IFS, working to influence change at the top
IFS is not just able to bring these sustainability strategies to clients but is also a global ambassador and citizen of change that has focused on its own environmental, social and governance (ESG) ethos internally. IFS has done some incredible work through the IFS Foundation in Sri Lanka, creating positive change for the country through clean water initiatives, financing the renovation of schools and hospitals, and creating employment in remote areas.
IFS is proud to work with some of the leading climate change voices of this generation, including IFS Ambassador and UN Patron of the Ocean Lewis Pugh, who with IFS has helped highlight the vulnerability of oceanic biomes to man-made climate change by swimming in some of the coldest seas and oceans on the planet.
IFS recently began to support the UN Global Compact, which at time of writing is the largest private sector sustainability program in the world—and aims to help businesses promote fundamental human rights and achieve UN Sustainable Development Goals.
IFS has also taken an active interest in climate policy and was at the 2021 UN Climate Change Conference (COP26) in Glasgow, where the winners of the IFS Sustainability Awards were announced.
Flying towards a cleaner aviation future
In the words of the World Economic Forum: “Achieving net-zero CO2 emissions by 2050 will not only help create an environmentally sustainable industry but also ensure a financially resilient and competitive aviation industry as a whole.” In line with this, IFS is committed to be carbon neutral by 2025, with Darren Roos’ CEO, IFS, commenting: “Sustainability as an integral part of our business model we not only capture value creating opportunities, but we can mitigate risks and stay on course to be successful in our sustainability strategy.” Roos continues, “with the launch of this multi-year plan we are making commitments and make ourselves accountable. This is meaningful to our customers, our employees, our owners and our community at large.”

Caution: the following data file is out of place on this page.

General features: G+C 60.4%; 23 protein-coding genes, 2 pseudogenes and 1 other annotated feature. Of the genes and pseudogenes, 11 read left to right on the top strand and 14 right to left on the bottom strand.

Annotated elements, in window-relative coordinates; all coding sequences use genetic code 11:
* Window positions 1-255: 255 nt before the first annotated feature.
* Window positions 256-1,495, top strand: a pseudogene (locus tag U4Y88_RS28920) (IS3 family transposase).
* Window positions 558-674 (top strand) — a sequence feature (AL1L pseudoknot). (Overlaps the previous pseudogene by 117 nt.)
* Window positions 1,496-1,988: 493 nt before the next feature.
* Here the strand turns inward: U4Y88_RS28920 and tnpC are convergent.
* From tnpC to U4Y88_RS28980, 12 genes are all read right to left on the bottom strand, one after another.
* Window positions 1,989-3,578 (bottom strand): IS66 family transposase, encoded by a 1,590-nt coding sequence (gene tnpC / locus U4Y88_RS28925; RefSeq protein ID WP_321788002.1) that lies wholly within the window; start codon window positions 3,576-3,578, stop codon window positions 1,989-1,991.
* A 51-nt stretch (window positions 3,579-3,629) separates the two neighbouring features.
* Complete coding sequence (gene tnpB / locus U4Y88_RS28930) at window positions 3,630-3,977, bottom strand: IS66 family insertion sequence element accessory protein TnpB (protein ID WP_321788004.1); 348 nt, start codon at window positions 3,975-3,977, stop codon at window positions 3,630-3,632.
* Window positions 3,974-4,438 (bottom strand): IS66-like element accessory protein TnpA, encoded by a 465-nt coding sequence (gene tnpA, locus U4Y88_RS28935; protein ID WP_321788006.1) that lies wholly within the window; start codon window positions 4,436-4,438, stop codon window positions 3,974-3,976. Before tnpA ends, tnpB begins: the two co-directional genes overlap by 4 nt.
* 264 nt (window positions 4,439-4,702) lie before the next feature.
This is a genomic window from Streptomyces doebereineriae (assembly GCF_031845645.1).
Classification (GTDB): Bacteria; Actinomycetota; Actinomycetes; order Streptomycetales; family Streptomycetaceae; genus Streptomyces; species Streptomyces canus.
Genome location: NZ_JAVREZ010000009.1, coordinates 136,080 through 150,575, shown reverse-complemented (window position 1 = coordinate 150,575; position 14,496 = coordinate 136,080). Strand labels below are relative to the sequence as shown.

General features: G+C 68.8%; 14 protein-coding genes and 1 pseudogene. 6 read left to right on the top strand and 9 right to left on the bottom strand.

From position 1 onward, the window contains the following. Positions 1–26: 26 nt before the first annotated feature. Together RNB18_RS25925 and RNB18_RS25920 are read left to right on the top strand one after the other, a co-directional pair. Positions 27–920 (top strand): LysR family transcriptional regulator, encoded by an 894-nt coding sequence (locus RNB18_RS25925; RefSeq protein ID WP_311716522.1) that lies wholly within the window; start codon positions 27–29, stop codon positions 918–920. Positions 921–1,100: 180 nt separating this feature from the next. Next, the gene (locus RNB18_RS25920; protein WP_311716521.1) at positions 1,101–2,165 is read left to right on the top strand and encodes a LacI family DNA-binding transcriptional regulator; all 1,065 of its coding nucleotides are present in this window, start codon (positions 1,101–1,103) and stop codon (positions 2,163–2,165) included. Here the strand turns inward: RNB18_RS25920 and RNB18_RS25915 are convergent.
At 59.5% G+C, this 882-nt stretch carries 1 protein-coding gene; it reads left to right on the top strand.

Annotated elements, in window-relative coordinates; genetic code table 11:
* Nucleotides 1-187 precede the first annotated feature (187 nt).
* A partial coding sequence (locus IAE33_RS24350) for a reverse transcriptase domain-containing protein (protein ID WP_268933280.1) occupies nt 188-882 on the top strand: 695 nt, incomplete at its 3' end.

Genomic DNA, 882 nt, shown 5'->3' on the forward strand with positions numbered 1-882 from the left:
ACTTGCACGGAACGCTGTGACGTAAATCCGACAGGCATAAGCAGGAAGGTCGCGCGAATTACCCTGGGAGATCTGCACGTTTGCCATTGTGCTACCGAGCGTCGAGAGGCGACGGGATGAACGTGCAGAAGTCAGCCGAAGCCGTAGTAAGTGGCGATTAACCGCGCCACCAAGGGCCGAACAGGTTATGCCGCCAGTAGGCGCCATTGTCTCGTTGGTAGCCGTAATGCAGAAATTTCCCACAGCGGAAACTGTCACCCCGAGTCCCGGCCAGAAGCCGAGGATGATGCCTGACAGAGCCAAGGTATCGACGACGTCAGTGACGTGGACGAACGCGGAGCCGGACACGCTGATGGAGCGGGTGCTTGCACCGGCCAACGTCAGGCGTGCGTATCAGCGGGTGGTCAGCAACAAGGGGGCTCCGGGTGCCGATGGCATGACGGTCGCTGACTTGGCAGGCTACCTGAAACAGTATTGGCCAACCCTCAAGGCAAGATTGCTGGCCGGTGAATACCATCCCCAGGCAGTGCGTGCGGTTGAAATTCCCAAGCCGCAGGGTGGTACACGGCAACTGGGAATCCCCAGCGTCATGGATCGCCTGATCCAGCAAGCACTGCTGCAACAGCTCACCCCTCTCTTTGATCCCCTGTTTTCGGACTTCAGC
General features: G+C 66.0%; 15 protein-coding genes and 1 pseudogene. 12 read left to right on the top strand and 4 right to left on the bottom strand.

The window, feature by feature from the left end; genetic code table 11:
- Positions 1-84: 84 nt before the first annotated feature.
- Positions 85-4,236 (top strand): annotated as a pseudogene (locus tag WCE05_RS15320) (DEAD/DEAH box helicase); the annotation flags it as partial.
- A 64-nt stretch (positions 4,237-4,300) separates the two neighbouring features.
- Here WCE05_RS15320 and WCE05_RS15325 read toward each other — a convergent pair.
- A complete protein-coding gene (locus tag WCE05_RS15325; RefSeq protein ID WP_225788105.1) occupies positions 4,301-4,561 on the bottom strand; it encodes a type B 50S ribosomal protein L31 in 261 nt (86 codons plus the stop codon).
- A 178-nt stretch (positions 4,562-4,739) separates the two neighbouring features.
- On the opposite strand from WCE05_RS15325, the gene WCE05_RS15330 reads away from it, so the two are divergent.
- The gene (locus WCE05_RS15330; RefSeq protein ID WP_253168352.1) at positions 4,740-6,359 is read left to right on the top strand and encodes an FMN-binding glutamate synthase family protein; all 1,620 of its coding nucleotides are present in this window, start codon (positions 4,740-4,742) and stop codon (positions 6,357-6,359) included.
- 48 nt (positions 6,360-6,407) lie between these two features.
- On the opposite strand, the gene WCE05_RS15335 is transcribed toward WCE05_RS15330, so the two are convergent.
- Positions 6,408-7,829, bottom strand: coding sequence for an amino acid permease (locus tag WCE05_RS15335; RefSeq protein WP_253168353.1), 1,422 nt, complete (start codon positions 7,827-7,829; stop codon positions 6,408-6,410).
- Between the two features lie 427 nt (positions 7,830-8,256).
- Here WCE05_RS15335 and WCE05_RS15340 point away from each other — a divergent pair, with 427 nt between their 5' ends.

IFS and its Change-for-Good pioneer customers such as Rolls-Royce and Cape Air are playing their part. They have their sights set on supporting a cleaner aviation sector going forward—as do we all.
Do you have questions or comments?
We’d love to hear them so please leave us a message below.